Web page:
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HIV Transmission and Education >> Am I Infected?

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Jazz Help
      #133512 - 01/25/05 08:45 PM

Gman Bill says that a cut has to be at the mucous layer and no oxygen involved for HIV transmission.

What are your thoughts on this because at other parts of the site it says a cut is enough, so what if two bleeding cuts rubbed together?

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Reged: 01/27/04
Posts: 410
Re: Jazz Help new
      #133515 - 01/25/05 09:15 PM

Unbroken skin forms an impervious barrier against bloodborne pathogens. However, infected blood can enter your system through an open and bleeding cut.

The Center for Prevention and treatment of Infections has this to say:

"A: The intact healthy skin is a good barrier to infections of all types including these viruses. Small volumes or drops of blood on normal healthy skin probably is not a risk at all even if the blood contains a lot of HIV or other viruses. If there is a large volume of blood (an entire arm or body saturated with blood) an evaluation is warranted. Some risk may be present. The real risk comes when there is a disruption of intact skin for instance in the case of a rash, or a cut, or a puncture with a sharp instrument, or in the case of mucous membrane contact (eyes, nose, mouth, vaginal or urethral). Overall, the risk of getting HIV from non intact skin or mucous membrane is probably about 1 in 1000 whereas it is about 1 in 300 for a puncture or laceration type injury. This can be further broken down into high risk or low risk based on how much blood has come in contact with broken skin or was on the sharp instrument that produced the injury, and how much virus was in the blood."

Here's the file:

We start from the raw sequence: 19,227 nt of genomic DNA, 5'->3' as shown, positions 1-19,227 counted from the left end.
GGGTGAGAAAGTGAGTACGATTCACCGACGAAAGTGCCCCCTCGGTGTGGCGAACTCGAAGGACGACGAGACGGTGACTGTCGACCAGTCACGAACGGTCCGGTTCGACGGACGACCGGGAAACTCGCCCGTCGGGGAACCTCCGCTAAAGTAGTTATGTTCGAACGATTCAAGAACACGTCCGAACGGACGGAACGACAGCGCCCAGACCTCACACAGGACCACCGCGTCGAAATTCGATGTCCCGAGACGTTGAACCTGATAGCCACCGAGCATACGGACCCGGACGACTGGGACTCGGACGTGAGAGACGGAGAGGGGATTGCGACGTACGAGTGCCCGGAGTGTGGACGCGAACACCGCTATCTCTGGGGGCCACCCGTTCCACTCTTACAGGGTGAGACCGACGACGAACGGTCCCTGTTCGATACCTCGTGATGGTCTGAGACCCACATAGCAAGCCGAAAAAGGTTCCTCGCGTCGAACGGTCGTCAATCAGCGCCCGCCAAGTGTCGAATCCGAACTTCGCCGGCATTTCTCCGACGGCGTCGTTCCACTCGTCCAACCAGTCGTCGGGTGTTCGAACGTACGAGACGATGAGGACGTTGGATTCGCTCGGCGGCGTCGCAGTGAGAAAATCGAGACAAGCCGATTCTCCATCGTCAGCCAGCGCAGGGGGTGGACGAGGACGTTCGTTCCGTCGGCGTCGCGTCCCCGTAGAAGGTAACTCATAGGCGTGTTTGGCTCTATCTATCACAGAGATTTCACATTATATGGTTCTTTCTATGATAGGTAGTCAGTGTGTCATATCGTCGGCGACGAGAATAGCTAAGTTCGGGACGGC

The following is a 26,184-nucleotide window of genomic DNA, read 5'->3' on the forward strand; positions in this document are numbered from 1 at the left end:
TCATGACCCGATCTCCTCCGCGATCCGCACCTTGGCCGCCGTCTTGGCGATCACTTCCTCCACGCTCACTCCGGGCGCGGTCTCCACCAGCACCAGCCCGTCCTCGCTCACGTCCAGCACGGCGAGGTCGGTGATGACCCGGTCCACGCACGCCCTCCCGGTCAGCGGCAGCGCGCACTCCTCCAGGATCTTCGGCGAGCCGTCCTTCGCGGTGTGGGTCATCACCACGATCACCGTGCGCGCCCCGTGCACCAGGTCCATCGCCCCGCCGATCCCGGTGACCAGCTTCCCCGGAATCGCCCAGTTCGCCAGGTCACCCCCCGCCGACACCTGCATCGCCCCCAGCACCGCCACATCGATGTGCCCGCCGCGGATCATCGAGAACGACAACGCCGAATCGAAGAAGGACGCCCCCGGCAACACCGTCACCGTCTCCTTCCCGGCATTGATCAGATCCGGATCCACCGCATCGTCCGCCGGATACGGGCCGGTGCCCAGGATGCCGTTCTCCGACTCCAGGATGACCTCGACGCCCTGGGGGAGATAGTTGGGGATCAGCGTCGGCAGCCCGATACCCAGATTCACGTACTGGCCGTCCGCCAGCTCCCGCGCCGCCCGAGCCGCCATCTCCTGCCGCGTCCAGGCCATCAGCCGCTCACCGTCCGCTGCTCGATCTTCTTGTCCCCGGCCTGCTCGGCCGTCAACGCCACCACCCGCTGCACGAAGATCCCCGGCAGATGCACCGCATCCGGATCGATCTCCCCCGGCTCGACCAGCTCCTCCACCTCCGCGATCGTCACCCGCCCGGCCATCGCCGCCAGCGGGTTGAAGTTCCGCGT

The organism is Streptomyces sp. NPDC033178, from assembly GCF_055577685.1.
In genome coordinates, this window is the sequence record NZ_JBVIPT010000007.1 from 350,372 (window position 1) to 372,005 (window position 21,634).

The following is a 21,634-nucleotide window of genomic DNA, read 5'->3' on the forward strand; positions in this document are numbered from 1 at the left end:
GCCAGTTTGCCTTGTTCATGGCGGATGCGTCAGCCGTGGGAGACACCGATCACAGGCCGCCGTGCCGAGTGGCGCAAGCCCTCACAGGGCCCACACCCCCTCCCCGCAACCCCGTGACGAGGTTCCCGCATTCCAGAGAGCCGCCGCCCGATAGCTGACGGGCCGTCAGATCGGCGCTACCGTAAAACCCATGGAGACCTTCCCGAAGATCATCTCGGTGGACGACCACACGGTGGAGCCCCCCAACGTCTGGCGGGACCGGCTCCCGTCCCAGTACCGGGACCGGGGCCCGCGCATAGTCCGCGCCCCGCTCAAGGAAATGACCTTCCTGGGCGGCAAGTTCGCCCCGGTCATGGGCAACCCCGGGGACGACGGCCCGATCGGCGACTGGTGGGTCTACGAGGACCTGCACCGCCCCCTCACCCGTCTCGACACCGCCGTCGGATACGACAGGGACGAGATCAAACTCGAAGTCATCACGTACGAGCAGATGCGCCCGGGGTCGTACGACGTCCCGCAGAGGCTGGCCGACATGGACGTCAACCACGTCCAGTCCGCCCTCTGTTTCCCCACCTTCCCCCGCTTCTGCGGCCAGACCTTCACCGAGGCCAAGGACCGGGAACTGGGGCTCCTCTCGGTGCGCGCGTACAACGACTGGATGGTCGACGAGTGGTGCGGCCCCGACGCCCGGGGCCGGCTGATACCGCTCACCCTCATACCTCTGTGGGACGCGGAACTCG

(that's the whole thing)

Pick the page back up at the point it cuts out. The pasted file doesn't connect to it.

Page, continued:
From the American Academy of Pediatrics:

"The risk from exposure to mucous membranes or damaged skin determined from pooling 6 prospective studies was 1 infection in 1007 exposures, or .1% (95% CI, .01%-.5%). Such transmission appears to require, in addition to a portal of entry, prolonged exposure to large quantities of blood.3 Transmission through intact skin has not been documented: no HIV infections occurred after 2712 such exposures in 1 large prospective study (95% CI, 0%-.1%).3 "

I have never heard of this "no oxygen" clause.

In laymens terms. If I am HIV + with a high viral load, and I drip my blood from my bleeding finger directly into an open cut, open sore, or into your eye, you have a small but real risk of becoming infected.

I don't know if you are quoting Gman correctly.


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